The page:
There has been a lot of discussion in the crypto community, especially those interested in the mobile space, about the implementation of ECC due to the smaller bit sizes for keys and the perceived speed increase.
I’ve never been that sure, and an early report that I had from a BouncyCastle user indicated that in the real world it was somewhat different. So, I decided to write some code to perform some comparative testing on the key generation and key exchange speeds of ECC and RSA.
I wanted to test the real world scenarios of public key usage, where public keys are created very sparsely compared with the key exchanges that actually occur using those keys. So, in a way, I’m comparing the effort used in an operational scenario that I have specified rather than a discrete individual operation.
The playing field is as follows;
- BouncyCastle Java API’s version 1.23
- RSA key sizes from 1024 – 2048 in steps of 256 bits
- ECC key sizes, 190, 239 and 256 bits using the X.962 EC-DSA named curves prime190v1, prime239v1 and prime256v1.
- Variable number of key exchanges for a key creation
- ECC uses ECDH for key exchange
- RSA uses an public key encrypt and a private key decrypt for key exchange
- These scenarios do not perform signing or verification (which could be added)
- Dell D600 Latitude with a 1.4Ghz Centrino and 512Mb of RAM
Also taking into account the following recommended key strength comparisons;
The comparisons below are a rough interpolation of to provide comparable key strengths.
The following tables show the results, but these operational scenarios are based on a single key creation for multiple key exchanges where the multiple is 100-1000 key exchanges for each key creation. As this turns out to be the major determinant of difference between the ECC and RSA scenario speeds, this parameter should reflect your operational scenarios as closely as possible.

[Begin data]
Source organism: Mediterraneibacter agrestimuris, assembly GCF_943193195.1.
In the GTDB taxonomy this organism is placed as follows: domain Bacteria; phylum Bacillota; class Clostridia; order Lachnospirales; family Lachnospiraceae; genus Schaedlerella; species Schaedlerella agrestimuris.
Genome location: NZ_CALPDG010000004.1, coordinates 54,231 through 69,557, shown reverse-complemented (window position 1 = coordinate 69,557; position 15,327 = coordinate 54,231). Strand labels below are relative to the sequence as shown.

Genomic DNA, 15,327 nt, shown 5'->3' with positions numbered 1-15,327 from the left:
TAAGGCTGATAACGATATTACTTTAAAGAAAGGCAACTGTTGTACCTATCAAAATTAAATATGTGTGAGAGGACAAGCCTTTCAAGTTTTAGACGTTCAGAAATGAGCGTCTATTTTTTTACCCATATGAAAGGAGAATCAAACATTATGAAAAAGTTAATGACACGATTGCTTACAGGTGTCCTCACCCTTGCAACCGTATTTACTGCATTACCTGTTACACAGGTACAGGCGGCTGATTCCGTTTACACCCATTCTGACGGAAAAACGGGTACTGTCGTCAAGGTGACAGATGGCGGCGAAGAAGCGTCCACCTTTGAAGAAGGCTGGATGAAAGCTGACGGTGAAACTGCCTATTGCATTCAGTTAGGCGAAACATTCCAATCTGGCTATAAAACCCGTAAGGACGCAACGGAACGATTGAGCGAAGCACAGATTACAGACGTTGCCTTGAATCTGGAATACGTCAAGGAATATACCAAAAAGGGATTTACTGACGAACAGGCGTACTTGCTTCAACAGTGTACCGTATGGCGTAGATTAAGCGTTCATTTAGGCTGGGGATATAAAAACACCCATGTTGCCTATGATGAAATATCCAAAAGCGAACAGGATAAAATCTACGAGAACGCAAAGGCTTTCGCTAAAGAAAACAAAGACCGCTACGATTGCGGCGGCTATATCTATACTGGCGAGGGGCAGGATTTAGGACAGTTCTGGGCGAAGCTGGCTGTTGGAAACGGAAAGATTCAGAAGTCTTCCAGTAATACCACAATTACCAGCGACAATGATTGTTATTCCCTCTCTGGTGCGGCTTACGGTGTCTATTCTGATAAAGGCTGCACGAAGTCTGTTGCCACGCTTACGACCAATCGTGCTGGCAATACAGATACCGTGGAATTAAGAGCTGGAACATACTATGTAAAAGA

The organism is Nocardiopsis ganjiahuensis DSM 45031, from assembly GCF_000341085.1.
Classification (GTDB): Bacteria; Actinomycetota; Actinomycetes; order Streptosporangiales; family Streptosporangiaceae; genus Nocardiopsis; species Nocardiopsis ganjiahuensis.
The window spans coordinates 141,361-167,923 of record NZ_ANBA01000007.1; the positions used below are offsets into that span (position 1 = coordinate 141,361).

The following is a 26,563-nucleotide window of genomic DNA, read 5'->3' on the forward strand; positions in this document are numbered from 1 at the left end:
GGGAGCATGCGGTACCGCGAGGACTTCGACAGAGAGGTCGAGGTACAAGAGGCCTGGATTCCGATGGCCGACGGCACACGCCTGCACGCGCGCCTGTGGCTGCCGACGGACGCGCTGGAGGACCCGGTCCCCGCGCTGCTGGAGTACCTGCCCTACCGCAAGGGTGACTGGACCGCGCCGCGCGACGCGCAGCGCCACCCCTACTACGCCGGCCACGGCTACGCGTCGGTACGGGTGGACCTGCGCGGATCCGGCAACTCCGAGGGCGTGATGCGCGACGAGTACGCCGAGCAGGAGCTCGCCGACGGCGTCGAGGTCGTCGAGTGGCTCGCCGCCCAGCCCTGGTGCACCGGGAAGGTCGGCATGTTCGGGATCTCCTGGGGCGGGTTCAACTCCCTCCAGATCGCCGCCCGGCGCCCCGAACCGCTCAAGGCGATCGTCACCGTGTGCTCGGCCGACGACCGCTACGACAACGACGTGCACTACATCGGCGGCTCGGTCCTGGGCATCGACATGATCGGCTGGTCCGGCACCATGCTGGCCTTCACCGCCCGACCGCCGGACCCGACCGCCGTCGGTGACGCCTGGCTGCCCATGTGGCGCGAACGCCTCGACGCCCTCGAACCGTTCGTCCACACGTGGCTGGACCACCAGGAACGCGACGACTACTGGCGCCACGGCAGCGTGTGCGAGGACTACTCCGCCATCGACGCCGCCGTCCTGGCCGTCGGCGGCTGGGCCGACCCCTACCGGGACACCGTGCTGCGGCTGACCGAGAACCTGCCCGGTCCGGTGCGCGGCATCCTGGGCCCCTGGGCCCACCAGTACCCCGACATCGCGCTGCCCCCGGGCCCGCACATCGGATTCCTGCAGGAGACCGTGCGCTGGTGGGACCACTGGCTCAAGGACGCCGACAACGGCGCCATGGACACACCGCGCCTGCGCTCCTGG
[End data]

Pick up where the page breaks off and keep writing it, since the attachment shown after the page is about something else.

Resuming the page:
The numbers in the tables show a delta between start of scenario and end of scenario in milliseconds, so the smaller the number the better.
|ECC (192, 239, 256)||1||96||162||182|
|RSA (1280, 1536, 1792)||1||995||2269||5713|
|ECC (192, 239, 256)||100||6329||10457||11652|
|RSA (1280, 1536, 1792)||100||5014||7300||12465|
|ECC (192, 239, 256)||500||30422||52527||57584|
|RSA (1280, 1536, 1792)||500||18423||30079||46924|
|ECC (192, 239, 256)||2500||153245||259025||288532|
|RSA (1280, 1536, 1792)||2500||86191||143894||219485|
Note: As with all things, the usual caveats apply that I might have stuffed it all up and these are nothing more than random numbers, so do your own testing. If people want the source for these tests, then drop me an email.
What does this all mean ? Well, I’m not sure what it means to you, but what it means to me is that ECC is not a panacea, and that the comparative key strengths for RSA are better performers than their equivalent ECC key strengths. There are different considerations for each application, such as the size of the encrypted data and the memory use of the algorithms, and those are best left as an exercise for the reader.
Edit: 31st October 2006
Code available here